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Can Cool Pavements Reduce Temperatures in Los Angeles?

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Warmer temperatures and record-breaking heat waves have been much more frequent in Southern California. The result of this has been an increased amount of forest fires, heat-related illnesses, and deaths.  

One of the solutions being proposed to combat this is the implementation of cool pavements, a method to reduce heat islands. 

What are Cool Pavements?

Cool pavements are a way of cooling temperatures in places that are considered “heat islands”, or urban areas with a vast amount of buildings and concrete roads and structures. 

These areas are often hotter as the infrastructure absorbs and re-emits heat more than “natural landscapes.” Thus, many have suggested that cool pavements are a way to cool these places. 

Essentially, cool pavements are a coating that is placed over traditional asphalt that reflects the sun and heat rather than absorbing and re-emitting it. 

Aside from temperature cooling, cool pavements have other benefits including: 

  • Reduced stormwater runoff and improved water quality 
  • Reduced tire noise 
  • Improved water safety in times when roads are wet from rainwater 
  • Better visibility at night time due to the reflectiveness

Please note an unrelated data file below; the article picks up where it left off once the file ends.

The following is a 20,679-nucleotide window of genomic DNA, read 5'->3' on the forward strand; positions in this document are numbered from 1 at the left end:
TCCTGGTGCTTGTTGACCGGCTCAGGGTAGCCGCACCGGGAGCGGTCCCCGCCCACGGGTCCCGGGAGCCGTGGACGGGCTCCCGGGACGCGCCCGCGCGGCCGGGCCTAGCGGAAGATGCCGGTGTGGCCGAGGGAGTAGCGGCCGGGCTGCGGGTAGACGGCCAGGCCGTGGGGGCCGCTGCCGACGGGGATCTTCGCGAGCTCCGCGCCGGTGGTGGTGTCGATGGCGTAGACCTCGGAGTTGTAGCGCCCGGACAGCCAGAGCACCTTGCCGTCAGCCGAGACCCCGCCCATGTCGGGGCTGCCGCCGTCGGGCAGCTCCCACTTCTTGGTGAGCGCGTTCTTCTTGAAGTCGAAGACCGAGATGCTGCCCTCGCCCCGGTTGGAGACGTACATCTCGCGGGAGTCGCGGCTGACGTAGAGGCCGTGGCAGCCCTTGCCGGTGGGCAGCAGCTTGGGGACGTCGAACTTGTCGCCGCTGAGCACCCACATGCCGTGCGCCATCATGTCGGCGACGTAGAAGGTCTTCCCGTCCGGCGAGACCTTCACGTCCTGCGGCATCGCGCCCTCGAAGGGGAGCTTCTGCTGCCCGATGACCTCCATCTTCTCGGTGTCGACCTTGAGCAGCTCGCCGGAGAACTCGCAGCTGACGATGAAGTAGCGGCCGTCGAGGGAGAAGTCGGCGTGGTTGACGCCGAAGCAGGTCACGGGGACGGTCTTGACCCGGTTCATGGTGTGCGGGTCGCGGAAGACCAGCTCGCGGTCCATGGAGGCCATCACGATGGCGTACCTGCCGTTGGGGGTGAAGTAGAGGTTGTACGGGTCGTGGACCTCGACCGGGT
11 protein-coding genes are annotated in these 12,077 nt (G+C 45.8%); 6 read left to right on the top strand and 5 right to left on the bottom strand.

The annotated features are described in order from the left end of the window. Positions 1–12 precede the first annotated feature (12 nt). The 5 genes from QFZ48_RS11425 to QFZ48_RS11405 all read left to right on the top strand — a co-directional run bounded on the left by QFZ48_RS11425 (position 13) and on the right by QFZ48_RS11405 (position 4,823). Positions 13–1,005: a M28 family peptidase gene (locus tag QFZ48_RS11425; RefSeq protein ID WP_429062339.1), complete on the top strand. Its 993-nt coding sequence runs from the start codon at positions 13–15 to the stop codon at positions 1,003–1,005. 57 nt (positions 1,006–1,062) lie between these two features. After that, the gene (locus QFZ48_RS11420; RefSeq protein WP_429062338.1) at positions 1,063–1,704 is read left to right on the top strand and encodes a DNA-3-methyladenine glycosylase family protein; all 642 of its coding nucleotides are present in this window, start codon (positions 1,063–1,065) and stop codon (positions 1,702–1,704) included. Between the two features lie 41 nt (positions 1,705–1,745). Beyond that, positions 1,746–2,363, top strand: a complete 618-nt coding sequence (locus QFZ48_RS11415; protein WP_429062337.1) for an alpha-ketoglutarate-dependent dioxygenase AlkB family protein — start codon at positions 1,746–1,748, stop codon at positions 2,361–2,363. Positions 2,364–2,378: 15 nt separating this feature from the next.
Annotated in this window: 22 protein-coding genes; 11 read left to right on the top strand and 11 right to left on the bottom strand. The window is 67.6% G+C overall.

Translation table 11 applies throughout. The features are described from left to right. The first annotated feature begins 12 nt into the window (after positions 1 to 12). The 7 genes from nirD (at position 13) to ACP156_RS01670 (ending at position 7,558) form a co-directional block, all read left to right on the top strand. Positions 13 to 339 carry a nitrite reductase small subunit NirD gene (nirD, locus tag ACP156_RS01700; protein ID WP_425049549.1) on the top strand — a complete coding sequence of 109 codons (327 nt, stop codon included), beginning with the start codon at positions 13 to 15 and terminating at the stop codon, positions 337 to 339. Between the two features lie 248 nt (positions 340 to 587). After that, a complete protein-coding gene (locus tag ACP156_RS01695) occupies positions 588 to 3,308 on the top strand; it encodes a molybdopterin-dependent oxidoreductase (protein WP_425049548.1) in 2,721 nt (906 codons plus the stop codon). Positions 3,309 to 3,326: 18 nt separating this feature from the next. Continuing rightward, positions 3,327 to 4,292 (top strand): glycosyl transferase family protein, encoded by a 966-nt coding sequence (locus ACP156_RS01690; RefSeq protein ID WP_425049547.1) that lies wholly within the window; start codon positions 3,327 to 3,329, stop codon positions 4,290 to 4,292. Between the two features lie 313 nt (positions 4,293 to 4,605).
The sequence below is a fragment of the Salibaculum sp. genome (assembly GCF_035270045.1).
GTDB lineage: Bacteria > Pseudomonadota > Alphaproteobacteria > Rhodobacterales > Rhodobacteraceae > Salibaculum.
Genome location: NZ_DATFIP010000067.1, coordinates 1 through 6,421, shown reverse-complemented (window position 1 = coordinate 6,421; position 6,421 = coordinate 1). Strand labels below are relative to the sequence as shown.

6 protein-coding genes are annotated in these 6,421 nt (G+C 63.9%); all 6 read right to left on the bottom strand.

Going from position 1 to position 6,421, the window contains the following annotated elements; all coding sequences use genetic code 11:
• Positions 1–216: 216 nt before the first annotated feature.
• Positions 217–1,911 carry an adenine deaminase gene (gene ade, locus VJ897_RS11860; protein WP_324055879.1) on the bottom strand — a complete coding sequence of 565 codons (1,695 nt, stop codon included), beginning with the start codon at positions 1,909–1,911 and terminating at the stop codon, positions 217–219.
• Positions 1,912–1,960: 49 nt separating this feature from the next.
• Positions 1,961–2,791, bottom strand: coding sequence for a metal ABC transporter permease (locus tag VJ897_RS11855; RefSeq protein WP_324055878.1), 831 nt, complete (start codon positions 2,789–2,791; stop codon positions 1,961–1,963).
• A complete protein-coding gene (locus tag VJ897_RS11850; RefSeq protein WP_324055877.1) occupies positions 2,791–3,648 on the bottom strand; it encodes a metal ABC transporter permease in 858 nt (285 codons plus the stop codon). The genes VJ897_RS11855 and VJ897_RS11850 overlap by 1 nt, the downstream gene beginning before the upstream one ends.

In Los Angeles, the Bureau of Street Services has been implementing cool pavements across some of the areas most affected by the heat, including Pacoima and Canoga Park. 

How Successful Are Cool Pavements?

Cool pavements are a very new technology, so results on how successful it is are limited. However, the City of Los Angeles has estimated that it can lower surface temperature by as much as 15 degrees when the pavements are new. 

In Pacoima, one of the hottest neighborhoods in Los Angeles, officials decided to test this technology by painting ten square blocks with cool paint. The result: surfaces that used cool pavement were 10 degrees cooler than those without it. In the air, the temperatures were around 3 degrees cooler. 

However, much of the success depends on what materials and paint are used for cool pavements. In many of the cool pavements implemented in Los Angeles, the city used an asphalt-based recipe. A UCLA study found that it could make the air temperature higher, despite a decrease in surface temperature. 

In Pacoima, the cool pavements are acrylic-based, and the results have shown that it is more successful. 

Many believe that cool pavements will be one of the solutions that the City of Los Angeles focuses on as it attempts to reduce temperatures in the summer. 

Keep up with BOMA on the Frontline for the latest news in the Greater Los Angeles area. 

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